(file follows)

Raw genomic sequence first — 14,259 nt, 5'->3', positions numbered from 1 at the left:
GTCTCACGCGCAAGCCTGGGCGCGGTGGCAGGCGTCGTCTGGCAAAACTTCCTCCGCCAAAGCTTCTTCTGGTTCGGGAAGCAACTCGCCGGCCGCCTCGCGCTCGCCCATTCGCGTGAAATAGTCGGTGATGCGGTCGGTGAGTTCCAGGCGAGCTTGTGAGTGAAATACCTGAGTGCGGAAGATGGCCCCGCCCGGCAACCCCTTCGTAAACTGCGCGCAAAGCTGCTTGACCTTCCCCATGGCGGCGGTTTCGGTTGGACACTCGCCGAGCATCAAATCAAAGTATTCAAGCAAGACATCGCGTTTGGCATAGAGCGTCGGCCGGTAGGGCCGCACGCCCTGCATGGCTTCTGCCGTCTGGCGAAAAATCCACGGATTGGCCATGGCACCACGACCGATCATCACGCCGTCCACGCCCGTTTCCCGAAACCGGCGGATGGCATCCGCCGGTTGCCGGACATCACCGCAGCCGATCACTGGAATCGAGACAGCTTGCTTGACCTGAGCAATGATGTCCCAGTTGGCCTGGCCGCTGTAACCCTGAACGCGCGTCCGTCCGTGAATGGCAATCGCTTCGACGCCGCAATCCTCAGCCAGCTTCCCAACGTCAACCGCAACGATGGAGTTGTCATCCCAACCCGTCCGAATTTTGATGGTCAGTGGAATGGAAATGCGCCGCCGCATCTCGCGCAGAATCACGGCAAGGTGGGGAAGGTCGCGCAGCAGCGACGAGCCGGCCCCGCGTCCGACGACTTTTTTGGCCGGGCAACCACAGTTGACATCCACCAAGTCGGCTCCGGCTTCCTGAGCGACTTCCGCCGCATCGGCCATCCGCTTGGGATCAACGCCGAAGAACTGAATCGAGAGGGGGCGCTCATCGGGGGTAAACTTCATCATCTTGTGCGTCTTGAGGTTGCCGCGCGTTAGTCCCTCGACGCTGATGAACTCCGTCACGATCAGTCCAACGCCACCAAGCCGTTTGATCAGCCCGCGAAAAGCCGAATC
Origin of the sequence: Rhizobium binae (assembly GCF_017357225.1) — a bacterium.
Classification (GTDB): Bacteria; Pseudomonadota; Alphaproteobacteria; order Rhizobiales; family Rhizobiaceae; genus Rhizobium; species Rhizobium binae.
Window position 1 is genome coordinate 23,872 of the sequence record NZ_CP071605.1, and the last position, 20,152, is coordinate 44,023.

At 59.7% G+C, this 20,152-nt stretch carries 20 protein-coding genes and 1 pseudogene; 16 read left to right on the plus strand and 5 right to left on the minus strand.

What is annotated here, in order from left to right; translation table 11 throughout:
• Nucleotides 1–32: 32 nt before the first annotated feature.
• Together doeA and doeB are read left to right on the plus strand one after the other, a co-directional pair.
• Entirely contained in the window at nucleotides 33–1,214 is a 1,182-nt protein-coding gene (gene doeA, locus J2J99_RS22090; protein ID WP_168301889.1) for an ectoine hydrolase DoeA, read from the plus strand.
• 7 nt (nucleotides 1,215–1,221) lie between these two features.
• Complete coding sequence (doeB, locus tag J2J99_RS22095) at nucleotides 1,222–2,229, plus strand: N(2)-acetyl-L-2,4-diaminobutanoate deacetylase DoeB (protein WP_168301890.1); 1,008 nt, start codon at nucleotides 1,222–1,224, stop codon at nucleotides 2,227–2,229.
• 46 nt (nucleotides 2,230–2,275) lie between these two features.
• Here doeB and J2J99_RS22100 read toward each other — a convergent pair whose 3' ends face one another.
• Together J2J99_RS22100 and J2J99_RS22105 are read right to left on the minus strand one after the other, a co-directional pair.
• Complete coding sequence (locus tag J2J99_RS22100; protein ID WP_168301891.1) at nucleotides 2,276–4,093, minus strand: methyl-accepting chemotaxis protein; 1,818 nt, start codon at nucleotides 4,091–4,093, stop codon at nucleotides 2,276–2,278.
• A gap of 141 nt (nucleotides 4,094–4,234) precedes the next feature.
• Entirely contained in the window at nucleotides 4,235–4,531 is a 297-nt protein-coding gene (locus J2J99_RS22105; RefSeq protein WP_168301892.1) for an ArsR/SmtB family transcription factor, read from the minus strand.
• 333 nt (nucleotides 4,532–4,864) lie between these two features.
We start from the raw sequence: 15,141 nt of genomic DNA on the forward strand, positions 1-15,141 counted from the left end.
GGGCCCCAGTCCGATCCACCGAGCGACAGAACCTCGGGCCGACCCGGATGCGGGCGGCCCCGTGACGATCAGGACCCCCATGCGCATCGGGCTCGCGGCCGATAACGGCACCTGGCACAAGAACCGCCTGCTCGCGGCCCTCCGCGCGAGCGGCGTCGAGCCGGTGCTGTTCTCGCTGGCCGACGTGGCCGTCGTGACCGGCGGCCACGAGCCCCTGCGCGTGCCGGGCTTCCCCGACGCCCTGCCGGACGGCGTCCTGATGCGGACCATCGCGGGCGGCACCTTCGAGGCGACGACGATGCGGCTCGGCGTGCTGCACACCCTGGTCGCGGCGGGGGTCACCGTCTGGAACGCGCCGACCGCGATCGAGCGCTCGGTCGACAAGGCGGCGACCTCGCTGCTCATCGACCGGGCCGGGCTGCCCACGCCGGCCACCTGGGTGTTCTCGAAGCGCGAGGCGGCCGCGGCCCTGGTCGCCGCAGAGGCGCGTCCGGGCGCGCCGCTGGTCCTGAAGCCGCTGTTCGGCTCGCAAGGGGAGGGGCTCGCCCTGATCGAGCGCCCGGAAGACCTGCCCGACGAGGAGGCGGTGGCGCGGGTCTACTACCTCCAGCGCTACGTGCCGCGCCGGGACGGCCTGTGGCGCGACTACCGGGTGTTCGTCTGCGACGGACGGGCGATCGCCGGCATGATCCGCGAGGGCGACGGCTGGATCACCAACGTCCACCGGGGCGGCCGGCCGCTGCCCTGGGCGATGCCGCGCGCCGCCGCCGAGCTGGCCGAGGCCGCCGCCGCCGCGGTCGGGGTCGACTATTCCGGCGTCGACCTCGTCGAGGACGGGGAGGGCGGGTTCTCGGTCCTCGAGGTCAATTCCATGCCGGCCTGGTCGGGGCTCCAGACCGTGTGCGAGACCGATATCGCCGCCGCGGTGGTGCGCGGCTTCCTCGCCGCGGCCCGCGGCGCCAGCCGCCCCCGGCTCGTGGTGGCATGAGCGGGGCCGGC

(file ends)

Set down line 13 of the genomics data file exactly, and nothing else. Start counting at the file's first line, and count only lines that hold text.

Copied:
• 46 nt (nucleotides 2,230–2,275) lie between these two features.